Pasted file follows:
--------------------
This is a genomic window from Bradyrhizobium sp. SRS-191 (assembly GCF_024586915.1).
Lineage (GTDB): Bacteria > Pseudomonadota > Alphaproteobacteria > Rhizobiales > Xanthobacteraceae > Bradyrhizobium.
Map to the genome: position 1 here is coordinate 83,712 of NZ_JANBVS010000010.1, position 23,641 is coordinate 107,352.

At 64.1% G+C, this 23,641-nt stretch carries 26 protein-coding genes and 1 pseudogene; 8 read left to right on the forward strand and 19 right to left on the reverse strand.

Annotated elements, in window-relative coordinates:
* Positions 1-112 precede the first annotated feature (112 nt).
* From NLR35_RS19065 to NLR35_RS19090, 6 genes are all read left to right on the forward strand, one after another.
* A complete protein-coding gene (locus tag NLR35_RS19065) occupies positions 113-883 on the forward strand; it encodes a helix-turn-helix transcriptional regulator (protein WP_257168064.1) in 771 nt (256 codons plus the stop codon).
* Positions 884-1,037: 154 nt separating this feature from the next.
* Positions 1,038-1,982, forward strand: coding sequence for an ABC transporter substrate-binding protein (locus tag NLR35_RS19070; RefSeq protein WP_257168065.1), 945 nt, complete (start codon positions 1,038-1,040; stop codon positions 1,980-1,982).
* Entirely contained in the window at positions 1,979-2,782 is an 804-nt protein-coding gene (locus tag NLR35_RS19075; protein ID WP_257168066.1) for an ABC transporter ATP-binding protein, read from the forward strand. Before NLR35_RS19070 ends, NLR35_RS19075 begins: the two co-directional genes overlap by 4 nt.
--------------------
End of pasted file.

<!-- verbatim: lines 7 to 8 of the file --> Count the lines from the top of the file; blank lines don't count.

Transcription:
* From NLR35_RS19065 to NLR35_RS19090, 6 genes are all read left to right on the forward strand, one after another.
* A complete protein-coding gene (locus tag NLR35_RS19065) occupies positions 113-883 on the forward strand; it encodes a helix-turn-helix transcriptional regulator (protein WP_257168064.1) in 771 nt (256 codons plus the stop codon).